We had the exact type of balanced founder-advisor relationship dynamic he appreciated. And that helped him feel comfortable in what could have otherwise been an uncomfortable position.…
By: Paul Martino and Randy Komisar, with Ben Horowitz
Everyone wanted Bill Campbell on their company’s board of directors, but no one could ever get him.
A smart, thoughtful board member can be one of a startup’s most valuable assets. Of course, you don’t want some person fresh out of Stanford who’s never managed anything on your board. That’s not gonna help you. As a founder, you want someone like Bill Campbell, who has been in your shoes and can offer practical advice.
But Bill almost never took board seats, as a matter of principle.
He almost uniformly refused to join boards because of the inherent conflict between the CEO and the board. Bill was, above all, a business coach. And because the board has the power to fire the CEO, he felt that sitting on a board could potentially interfere with his ability to coach the way he wanted. But he did make an exception to that rule—for Ben Horowitz, co-founder of VC firm Andreessen Horowitz.
ACCORDING TO BEN HOROWITZ, CO-FOUNDER OF ANDREESSEN HOROWITZ
We took Loudcloud, a cloud-computing software company, public when it was only a year and a half old.
Facing bankruptcy, we had virtually no choice. But first, we needed a board in order to meet the requirements for a public company. Bill, knowing we were in a tough spot, broke his golden rule and stepped up to the plate when I asked him to help us out.
One reason he obliged was that he felt good about the nature of our conversations. He knew I was experienced, and he sensed I wasn’t the type of founder who would blindly follow his every word, but instead would think and act for myself. He would give me instructions, I would consider them, and often, I would ultimately disagree with him.
That never bothered Bill at all.
Usually, I’d bring up a fair point—something he hadn’t considered or didn’t even know about—and we’d move forward in agreement. People treated his word like gold, but he operated with profound humility. He didn’t always have to be right, just heard.
We had the exact type of balanced founder-advisor relationship dynamic he appreciated. And that helped him feel comfortable in what could have otherwise been an uncomfortable position.
But one thing Bill really didn’t like or understand was venture capital.
He warned me outright about getting involved with it.
He thought I was a truly great CEO—a better CEO than I thought I was. So he felt I was better suited to that role than that of a venture capitalist. And while I was flattered, I felt differently. I was dead set on building a successful VC firm.
It wasn’t that he didn’t like venture capital—he just didn’t like venture capitalists. He’d always say, “Those guys aren’t like us.” The average VC wasn’t blue-collar enough for Bill. In his mind, they were “rich kids” who didn’t grow up playing football in a rust-belt hometown like his—Homestead, Pennsylvania.
VCs just weren’t Bill’s people.
But he still helped out, and he was damn good at it. He knew exactly what type of support system CEOs needed, and he knew how to make a CEO feel like a CEO. While I don’t think he loved being a coach in the VC context, he appreciated any opportunity to work with and motivate CEOs. For example, he came up with the idea for a “CEO BBQ,” where I literally invite a bunch of CEOs to my house and you can just hang out and talk so you feel like a CEO.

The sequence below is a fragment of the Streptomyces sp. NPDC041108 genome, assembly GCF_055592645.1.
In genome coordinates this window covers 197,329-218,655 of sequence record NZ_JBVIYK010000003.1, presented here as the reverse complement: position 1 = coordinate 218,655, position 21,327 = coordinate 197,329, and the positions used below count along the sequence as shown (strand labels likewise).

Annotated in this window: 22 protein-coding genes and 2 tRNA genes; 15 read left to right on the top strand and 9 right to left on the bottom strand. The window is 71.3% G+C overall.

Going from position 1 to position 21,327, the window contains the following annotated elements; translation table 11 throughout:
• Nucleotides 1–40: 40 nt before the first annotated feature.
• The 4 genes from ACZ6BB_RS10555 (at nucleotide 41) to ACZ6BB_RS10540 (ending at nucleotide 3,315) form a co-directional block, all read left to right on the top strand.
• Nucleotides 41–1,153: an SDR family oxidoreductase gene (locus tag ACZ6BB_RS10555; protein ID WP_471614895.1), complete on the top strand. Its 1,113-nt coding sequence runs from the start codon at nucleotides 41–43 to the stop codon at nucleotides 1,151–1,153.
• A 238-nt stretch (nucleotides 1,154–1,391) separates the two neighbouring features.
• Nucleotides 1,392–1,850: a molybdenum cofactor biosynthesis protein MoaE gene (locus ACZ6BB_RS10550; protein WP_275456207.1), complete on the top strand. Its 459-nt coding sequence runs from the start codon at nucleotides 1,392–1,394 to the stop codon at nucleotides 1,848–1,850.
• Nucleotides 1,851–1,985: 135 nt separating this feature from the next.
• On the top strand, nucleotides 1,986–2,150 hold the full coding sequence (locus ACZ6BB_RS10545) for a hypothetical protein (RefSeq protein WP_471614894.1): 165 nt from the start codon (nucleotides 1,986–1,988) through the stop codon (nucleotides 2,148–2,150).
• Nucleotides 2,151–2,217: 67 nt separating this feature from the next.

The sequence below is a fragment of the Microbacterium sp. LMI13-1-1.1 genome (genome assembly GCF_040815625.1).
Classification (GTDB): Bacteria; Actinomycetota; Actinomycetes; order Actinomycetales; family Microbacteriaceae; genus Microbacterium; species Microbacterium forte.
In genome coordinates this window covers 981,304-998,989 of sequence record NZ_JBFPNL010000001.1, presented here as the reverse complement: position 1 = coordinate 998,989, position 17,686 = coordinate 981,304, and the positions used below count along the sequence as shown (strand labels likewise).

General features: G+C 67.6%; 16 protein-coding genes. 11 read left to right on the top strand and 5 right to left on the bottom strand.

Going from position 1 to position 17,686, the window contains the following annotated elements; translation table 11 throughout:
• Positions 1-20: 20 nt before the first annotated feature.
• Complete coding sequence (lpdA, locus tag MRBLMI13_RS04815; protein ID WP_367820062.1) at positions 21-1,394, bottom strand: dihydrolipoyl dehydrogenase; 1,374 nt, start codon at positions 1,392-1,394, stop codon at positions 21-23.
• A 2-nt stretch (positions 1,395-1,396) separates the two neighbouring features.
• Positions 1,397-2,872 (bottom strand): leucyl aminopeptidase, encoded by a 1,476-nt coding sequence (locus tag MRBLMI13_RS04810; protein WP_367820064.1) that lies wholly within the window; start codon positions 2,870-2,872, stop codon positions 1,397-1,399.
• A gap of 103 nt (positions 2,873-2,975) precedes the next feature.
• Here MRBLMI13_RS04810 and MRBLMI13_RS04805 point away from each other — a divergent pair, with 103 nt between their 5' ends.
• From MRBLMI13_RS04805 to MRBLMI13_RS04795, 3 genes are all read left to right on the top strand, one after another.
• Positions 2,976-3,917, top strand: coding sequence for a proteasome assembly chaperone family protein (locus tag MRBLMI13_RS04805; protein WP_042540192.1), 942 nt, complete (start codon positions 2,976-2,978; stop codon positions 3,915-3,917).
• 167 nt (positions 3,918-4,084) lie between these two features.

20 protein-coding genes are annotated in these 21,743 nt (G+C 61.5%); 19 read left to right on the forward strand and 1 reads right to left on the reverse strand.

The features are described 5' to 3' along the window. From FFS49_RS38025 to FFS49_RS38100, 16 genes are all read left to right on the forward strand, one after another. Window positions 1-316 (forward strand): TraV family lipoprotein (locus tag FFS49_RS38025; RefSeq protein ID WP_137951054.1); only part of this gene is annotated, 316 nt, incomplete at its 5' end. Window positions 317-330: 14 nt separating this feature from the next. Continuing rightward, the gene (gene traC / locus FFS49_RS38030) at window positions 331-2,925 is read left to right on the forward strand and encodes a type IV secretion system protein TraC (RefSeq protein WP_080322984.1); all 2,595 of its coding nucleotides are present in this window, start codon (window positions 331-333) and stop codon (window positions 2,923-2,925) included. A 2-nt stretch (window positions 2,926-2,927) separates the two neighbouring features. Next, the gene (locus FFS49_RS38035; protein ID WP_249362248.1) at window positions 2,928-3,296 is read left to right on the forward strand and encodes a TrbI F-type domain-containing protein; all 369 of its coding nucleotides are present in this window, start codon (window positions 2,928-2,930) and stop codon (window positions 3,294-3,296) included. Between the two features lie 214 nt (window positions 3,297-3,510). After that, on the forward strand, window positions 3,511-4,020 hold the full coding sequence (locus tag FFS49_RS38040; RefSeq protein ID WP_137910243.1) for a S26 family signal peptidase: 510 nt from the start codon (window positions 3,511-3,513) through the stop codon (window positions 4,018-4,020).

When we started the VC firm, we had a rule that everyone on our board had to be former CEOs—that came from Bill.
We had seen too many high-anxiety VCs without startup experience on problematic boards. These types would panic and turn against their CEOs as soon as things took even a slight turn for the worse, mainly because they couldn’t relate to the CEO’s situation. So we went all in on people who had been in the founder’s shoes before.
We borrowed that philosophy from Bill. And, in theory, it was a sound strategy. But venture capital is the one thing Bill got wrong, at least in part. An all-former-CEO board didn’t really work out, because the average CEO simply can’t translate their experience to the board (or any situation) like Bill could.
But he gifted us another valuable lesson during this time: Before you make a business decision, you have to see it through the eyes of everyone in the company.
When we sold Loudcloud, I knew it was the right move. Our product was flawed and we were facing bankruptcy. But when I called Bill to tell him I was headed to New York to announce the sale, he said, “You can’t do that.”
Instead of being excited about the lifesaving deal, his first thought was the team—he reminded me that as soon as it was announced, people would know that layoffs were coming. He told me he thought it would be best for me to be there with the company and execute on the layoffs within five minutes of the news coming out. That way, everyone would know where they stood.
He responded this way in part because he cared so much about people, and in part because he could see how all those moving parts and people might affect the deal. Bill was an expert deal-maker with uncanny foresight. He envisioned every potential problem and handled the delicate process with thoughtful care.
What struck me most about Bill, though, was how tremendously, genuinely interested in people he was. Everyone. Who they were, what their skills were, etc. He knew me so well it was scary—in a good way. I don’t think anyone will ever know me as well as he did.
That’s what I miss most about Bill.